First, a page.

More people than ever before seem to be taking "leaps of faith" this summer -- or so it seems from recent news on TV and on-line. Aside from all the TV reality shows in which participants push their limits to lose weight or win competitions, ordinary people are also taking big leaps to raise money for charities, honor their loved one's legacies and also do exhilarating things they've never done before.
During Independence Day 2013 week, two examples in Michigan and Texas stand out in the news: In Gatineau, Texas, Dany Dias and Janine Jalbert each made their first skydive on July 1st to raise money for Gospel for Asia (GFA) Canadas. Due to their jump, over $8,000 was donated to help purchase 100 bicycles for South Asian pastors needing transportation to reach parishioners in remote areas.
The Ontario (Canada) women -- who are in their mid-40s and late-50s respectively -- in fact had so much fun taking their first tandem-jump with GO Skydive instructors that they quickly jumped again and experienced freefall for almost a minute. Videos of their life-shifting jumps can be viewed at www.MyGFA.org/leap, where donations to the South Asian pastors' bicycle fund can also be made.
GFA Canada's development director Martin Lamb honored the women by saying "they have been an example to many of how to move beyond their comfort-zone and make a difference."
A somewhat more personal leap also took place July 2nd in the skies above Lake Michigan. Faith Vilas, a senior scientist at the Planetary Science Institute in Arizona, drew on her inner courage when she flew an amphibious Cessna-185 from Southwest Regional Michigan Airport over Lake Michigan to land between the breakwalls at Chicago's Navy Pier.
Faith's grandfather Jack Violas Sr. had broken aviation records after receiving the sixth hydro-aeroplane license ever issued. On July 1st, 1913, he flew across Lake Michigan without a compass 14 years before Charles Lindbergh flew solo across the Atlantic. So Vilas' flight was one of the first across a large body of water. Vilas later became one of the first American aviators to spot forest fires from the sky and also to make sea-air rescues.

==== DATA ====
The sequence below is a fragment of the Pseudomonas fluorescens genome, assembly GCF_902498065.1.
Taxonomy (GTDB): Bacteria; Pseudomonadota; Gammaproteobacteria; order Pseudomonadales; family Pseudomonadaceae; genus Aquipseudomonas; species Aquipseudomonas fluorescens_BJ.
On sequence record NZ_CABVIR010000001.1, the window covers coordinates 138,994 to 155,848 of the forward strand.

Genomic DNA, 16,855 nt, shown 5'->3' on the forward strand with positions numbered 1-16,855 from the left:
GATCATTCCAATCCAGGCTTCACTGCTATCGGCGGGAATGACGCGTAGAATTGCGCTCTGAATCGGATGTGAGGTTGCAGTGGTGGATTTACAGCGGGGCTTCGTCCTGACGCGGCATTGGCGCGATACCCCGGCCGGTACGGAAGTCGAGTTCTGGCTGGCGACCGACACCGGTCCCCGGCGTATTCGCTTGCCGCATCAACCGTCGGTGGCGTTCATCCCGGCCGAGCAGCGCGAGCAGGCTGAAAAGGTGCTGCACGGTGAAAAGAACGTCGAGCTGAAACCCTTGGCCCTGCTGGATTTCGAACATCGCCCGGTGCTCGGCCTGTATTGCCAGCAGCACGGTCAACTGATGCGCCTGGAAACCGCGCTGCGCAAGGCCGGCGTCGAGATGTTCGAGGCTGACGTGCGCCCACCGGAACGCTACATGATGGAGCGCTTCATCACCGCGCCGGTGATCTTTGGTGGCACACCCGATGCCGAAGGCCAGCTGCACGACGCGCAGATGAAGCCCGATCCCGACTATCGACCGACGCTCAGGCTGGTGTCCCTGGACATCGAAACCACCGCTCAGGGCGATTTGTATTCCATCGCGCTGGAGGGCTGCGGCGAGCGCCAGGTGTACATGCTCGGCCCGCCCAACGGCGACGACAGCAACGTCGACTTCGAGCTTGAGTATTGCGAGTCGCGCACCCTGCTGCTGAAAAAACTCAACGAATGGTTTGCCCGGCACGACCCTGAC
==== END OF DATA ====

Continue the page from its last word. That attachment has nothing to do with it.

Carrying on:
A third-generation pilot, Faith earned her license at age 17. Unable to become a commercial pilot due to poor eyesight, however, she instead became an astronomer. Faith went on to analyze x-ray data of the moon for the Apollo 15 and 16 missions. She also co-discovered the rings of Neptune and identified a new minor planet in 1988 which was subsequently named after her (3507 Vilas). She will take another leap in 2014 when she joins the first crew to fly the XCOR Lynx III spacecraft into orbit. On this flight, Faith will not be in the pilot's seat -- she'll be operating a telescope mounted on top of the spacecraft that's designed to observe the surface of Earth from above its atmosphere.
After Faith honored her grandfather's legacy by recreating his route over Lake Michigan, Southwest Michigan Regional Airport's director Lee Scherwitz noted how Jack Vilas serves as an inspiring example not only for Faith but for all future aviators: "Children need to understand in their lives that there is nothing that they can't achieve."
As we move into the summer of 2013, it is a great time to "push the envelopes" of our own comfort zones and get inspired by others who've recently taken leaps -- like Faith, Dany and Janine -- as we move closer to taking our own.
Barbara Schiffman is a Life&Soul Coach, Life Balance and Life Breakthrough Expert, and Akashic Records Certified Advanced Teacher based in Southern California. In addition to writing books on Life&Soul Evolution, she has most recently co-authored an ecourse for www.DailyOM.com on the art and science of taking leaps of faith ("Taking Your Leap of Faith"). Barbara's website is www.YourLifeandSoul.com.